The Australian Consumer Fraud Taskforce has kicked off a new four week awareness campaign centred on Internet scams.
The Australian Communications and Media Authority (ACMA), a member of the taskforce, has also thrown its weight behind the campaign warning of the growth in phishing attacks.
“Phishing isn’t new,” Andree Wright, executive manager of ACMA’s Codes, Content and Education Branch, said in a statement. “What is new is the increased intensity and technical sophistication of phishing scams.”
Phishing scams were usually detectable through their efforts to entice people to disclose personal details or to click on a link which typically downloaded code designed to capture personal information, she said.
“The most worrying development is that more and more of these attacks are being committed by sophisticated crime gangs who employ a range of ploys which appear legitimate,” she said.
In an effort to help, the ACMA has also released a series of tips to help people avoid scams. Advice includes the suggestion for Internet users to stay calm and avoid the temptation to automatically reply to emails asking for confidential information, account details or passwords.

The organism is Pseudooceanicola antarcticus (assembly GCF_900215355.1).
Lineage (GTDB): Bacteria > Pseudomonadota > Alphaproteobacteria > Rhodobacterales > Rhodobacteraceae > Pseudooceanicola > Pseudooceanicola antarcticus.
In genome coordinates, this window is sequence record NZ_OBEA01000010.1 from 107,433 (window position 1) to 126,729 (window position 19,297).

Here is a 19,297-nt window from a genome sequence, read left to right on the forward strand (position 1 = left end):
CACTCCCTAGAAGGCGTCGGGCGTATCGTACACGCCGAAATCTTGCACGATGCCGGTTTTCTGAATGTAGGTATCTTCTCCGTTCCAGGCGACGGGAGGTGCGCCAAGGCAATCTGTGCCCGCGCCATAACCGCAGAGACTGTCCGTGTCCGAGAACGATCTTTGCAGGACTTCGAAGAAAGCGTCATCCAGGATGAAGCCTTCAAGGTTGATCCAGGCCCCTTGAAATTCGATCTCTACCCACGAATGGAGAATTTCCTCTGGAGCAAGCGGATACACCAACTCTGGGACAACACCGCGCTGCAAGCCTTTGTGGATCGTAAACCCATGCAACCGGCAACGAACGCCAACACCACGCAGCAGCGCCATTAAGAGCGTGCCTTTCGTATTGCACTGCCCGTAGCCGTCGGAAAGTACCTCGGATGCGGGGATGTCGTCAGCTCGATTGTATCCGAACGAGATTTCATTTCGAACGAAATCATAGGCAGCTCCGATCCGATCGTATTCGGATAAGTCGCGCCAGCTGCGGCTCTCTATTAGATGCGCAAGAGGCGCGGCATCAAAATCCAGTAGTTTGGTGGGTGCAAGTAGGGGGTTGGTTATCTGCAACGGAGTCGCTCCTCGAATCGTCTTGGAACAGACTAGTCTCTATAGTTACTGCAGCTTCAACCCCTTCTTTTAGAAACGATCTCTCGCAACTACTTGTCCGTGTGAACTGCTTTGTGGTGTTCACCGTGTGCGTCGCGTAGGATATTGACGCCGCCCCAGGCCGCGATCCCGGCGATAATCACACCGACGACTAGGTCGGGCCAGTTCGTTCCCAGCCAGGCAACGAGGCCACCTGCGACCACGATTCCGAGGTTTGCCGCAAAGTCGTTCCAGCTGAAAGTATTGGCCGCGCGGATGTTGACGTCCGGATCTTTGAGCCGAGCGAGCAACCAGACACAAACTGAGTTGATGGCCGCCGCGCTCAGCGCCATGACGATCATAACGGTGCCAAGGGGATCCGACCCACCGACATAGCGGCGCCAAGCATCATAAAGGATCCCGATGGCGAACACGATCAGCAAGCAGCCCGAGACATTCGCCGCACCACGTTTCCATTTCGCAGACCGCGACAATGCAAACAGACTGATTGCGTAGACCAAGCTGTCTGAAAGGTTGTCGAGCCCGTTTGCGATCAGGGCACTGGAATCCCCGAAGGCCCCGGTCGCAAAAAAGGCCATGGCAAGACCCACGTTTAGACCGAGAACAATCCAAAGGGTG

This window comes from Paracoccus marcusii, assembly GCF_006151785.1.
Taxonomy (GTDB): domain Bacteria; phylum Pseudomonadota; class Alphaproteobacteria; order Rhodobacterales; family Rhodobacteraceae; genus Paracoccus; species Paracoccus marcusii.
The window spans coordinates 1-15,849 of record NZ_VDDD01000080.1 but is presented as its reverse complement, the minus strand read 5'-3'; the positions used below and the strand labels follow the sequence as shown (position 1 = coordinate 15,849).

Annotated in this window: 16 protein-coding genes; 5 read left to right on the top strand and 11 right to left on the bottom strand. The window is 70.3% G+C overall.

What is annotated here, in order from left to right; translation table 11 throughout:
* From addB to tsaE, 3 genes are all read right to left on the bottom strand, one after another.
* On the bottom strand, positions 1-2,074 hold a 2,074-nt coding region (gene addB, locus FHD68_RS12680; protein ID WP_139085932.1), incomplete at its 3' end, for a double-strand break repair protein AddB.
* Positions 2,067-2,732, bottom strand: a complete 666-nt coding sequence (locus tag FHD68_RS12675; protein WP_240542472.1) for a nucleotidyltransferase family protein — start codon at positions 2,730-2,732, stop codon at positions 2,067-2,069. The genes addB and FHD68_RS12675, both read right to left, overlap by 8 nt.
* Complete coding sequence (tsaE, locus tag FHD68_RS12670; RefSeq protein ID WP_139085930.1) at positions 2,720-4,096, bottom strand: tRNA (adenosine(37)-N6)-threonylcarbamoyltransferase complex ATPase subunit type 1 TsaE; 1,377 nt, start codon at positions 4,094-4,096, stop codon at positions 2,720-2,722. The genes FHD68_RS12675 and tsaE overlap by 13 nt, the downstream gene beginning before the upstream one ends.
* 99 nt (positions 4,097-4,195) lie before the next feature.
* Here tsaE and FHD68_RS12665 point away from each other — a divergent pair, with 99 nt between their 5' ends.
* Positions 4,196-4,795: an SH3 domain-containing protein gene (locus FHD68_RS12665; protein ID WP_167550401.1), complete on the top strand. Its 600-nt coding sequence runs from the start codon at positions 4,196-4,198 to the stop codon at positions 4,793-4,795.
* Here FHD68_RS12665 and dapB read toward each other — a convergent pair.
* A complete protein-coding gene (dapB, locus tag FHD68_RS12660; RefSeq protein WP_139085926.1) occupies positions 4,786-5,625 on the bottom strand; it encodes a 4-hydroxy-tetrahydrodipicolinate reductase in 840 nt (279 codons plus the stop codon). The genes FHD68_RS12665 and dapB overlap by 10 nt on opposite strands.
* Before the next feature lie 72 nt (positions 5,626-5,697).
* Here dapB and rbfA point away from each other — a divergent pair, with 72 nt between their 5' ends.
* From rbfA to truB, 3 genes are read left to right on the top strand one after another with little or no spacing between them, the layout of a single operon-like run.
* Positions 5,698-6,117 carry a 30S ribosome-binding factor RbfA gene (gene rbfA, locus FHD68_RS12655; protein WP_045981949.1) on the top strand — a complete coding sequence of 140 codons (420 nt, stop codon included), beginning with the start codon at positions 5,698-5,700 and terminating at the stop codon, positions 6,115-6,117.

Internet users were also advised to look for the '.au' domain name, to take basic privacy precautions, and to act quickly if they thought they had been conned.
The Australasian Consumer Fraud Taskforce was set up in March 2005 and is made up of 18 Australian and New Zealand government regulatory agencies and departments involved in consumer protection.
ACMA warns of increased scam sophistication
By Staff Writers on Mar 2, 2006 8:02AM